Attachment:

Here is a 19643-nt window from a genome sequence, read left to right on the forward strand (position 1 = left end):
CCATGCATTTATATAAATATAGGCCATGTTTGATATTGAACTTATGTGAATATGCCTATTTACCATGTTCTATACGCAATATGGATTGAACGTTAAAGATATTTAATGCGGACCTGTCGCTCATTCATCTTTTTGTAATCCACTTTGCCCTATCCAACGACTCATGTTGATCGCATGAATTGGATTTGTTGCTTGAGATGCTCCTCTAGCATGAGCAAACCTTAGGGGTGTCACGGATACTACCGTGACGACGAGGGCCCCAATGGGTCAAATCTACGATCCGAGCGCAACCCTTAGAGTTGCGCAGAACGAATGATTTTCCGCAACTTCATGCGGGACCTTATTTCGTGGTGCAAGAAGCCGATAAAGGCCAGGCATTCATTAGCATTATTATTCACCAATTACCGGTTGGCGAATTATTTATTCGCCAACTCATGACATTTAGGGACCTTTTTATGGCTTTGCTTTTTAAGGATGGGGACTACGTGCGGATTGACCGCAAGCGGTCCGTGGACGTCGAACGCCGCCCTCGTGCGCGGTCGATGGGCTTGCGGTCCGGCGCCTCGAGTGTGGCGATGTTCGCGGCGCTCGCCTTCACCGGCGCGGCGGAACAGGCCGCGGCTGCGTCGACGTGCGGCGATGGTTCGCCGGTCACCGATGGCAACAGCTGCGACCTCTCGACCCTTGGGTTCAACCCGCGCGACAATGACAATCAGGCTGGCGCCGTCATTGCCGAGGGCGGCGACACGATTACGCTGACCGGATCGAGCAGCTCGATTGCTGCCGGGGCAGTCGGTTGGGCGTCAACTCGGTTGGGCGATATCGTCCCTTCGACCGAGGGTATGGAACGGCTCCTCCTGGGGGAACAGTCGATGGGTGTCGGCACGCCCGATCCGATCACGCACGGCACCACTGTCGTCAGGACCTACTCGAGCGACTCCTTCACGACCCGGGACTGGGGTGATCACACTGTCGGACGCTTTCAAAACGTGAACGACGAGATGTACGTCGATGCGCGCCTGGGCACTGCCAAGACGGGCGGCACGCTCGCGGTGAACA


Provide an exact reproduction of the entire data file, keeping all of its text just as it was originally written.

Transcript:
Here is a 19643-nt window from a genome sequence, read left to right on the forward strand (position 1 = left end):
CCATGCATTTATATAAATATAGGCCATGTTTGATATTGAACTTATGTGAATATGCCTATTTACCATGTTCTATACGCAATATGGATTGAACGTTAAAGATATTTAATGCGGACCTGTCGCTCATTCATCTTTTTGTAATCCACTTTGCCCTATCCAACGACTCATGTTGATCGCATGAATTGGATTTGTTGCTTGAGATGCTCCTCTAGCATGAGCAAACCTTAGGGGTGTCACGGATACTACCGTGACGACGAGGGCCCCAATGGGTCAAATCTACGATCCGAGCGCAACCCTTAGAGTTGCGCAGAACGAATGATTTTCCGCAACTTCATGCGGGACCTTATTTCGTGGTGCAAGAAGCCGATAAAGGCCAGGCATTCATTAGCATTATTATTCACCAATTACCGGTTGGCGAATTATTTATTCGCCAACTCATGACATTTAGGGACCTTTTTATGGCTTTGCTTTTTAAGGATGGGGACTACGTGCGGATTGACCGCAAGCGGTCCGTGGACGTCGAACGCCGCCCTCGTGCGCGGTCGATGGGCTTGCGGTCCGGCGCCTCGAGTGTGGCGATGTTCGCGGCGCTCGCCTTCACCGGCGCGGCGGAACAGGCCGCGGCTGCGTCGACGTGCGGCGATGGTTCGCCGGTCACCGATGGCAACAGCTGCGACCTCTCGACCCTTGGGTTCAACCCGCGCGACAATGACAATCAGGCTGGCGCCGTCATTGCCGAGGGCGGCGACACGATTACGCTGACCGGATCGAGCAGCTCGATTGCTGCCGGGGCAGTCGGTTGGGCGTCAACTCGGTTGGGCGATATCGTCCCTTCGACCGAGGGTATGGAACGGCTCCTCCTGGGGGAACAGTCGATGGGTGTCGGCACGCCCGATCCGATCACGCACGGCACCACTGTCGTCAGGACCTACTCGAGCGACTCCTTCACGACCCGGGACTGGGGTGATCACACTGTCGGACGCTTTCAAAACGTGAACGACGAGATGTACGTCGATGCGCGCCTGGGCACTGCCAAGACGGGCGGCACGCTCGCGGTGAACA